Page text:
Dr. Brent Brookbush DPT, PES, CES, CSCS It was legislation that PT's were looking to change, and of course the policies of 3rd party payers (insurance).

January 24 at 8:05pm

Reegan Emslie Ah fair enough! I can support that. As long as it's not the profession trying to puff up its chest and say "look at us, we are doctors" or just doing it because we can. Advancement of the profession is worth it. Good chat Dr. Brookbush. I appreciate it

January 24 at 9:57pm · Edited

Dr. Brent Brookbush DPT, PES, CES, CSCS In the United States the physical therapy profession is following in the footsteps of the medical model. Fellowships are becoming more popular and there is some experimentation with residency programs. I am not sure I like the direction, but it is not to puff up and be better than physicians… we are literally following behind them step for step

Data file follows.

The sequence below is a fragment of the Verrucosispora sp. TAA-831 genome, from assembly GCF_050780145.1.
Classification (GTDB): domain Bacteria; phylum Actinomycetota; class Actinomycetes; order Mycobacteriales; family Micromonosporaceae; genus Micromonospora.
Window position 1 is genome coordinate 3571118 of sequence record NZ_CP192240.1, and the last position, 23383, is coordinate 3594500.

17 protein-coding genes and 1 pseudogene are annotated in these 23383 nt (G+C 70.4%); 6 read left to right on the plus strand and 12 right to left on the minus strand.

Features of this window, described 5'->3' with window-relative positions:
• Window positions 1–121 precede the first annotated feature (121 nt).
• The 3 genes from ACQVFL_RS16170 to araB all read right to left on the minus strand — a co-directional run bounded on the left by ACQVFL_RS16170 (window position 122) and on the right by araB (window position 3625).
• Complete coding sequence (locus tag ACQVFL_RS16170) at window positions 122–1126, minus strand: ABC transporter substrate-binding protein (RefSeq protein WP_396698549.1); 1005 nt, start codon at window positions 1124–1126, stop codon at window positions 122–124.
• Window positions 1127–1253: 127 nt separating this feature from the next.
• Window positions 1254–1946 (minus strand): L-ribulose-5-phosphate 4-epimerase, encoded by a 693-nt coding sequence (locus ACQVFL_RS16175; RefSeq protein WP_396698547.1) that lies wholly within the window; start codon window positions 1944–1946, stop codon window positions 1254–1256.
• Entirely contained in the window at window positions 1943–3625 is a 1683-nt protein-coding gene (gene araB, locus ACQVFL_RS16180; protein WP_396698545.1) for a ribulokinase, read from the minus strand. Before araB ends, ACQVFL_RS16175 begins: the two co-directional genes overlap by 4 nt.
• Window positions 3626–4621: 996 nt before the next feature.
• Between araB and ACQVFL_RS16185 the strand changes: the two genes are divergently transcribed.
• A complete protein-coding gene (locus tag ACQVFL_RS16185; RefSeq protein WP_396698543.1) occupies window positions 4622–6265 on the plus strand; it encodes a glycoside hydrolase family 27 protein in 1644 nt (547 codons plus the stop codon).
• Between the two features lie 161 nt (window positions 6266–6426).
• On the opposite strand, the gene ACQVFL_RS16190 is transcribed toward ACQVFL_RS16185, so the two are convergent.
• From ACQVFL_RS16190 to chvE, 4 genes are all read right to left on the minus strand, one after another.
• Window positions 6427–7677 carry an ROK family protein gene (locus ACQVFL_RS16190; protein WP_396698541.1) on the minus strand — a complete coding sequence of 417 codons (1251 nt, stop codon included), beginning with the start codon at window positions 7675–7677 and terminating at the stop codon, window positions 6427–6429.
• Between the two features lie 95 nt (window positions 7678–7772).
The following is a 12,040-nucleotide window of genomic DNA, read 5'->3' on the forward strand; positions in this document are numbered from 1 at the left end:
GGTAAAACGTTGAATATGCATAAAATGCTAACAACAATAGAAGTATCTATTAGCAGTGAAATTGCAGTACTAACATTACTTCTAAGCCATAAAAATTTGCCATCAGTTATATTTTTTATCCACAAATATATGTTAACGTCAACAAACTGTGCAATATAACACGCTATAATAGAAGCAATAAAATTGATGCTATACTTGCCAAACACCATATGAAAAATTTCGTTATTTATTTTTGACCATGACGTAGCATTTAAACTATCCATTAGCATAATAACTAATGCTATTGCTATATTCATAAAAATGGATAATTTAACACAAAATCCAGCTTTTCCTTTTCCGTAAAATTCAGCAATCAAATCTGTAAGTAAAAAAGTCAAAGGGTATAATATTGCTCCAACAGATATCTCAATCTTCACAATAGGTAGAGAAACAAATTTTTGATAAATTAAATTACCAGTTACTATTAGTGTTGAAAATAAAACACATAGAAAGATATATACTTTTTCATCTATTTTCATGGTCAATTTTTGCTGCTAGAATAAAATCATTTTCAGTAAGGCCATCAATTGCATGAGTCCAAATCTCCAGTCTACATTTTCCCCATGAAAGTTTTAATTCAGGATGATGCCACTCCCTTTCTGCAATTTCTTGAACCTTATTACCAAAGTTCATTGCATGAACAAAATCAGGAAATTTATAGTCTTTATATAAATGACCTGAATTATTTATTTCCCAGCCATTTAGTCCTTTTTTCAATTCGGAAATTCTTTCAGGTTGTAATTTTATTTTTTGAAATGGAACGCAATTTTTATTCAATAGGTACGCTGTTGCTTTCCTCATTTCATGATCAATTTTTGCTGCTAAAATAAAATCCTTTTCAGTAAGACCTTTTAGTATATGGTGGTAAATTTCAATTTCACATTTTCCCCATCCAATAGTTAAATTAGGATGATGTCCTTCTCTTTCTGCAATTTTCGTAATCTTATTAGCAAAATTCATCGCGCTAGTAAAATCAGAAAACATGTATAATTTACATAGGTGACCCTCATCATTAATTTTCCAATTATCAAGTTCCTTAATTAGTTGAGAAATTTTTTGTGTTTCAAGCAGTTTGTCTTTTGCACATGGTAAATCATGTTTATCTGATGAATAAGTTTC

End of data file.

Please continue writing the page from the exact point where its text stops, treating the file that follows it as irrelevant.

Desmond L Diaz I find this topic interesting and suspect at the same time .as a massage therapist, I find my title correct. I agree the standard is lower educational wise in most states, but to broad label a profession as unworthy of the "therapist " would be unjust. I have provided lectures on manual therapy for a few schools offering pt,pta and lmt programs and I can tell you while pt and pta programs are standardized, the quality of skill and knowledge is just as erratic as any other schools in any state . Alot of distinctions are fought for money in my opinion. I have studied orthopedic assessment through Whitney Lowe, I have worked for pt clinics in nursing homes ilfs, hospitals, sports rehab,etc. Many PTS I worked with never saw the dpt title as anything more than a way around getting scripts. Or as a political play to cross over to some chiropractic work. Both sides are trying to broaden the scope of practice in order to bill more legally, and squeeze people like acupuncturist, do,massage therapist, etc out of the healing process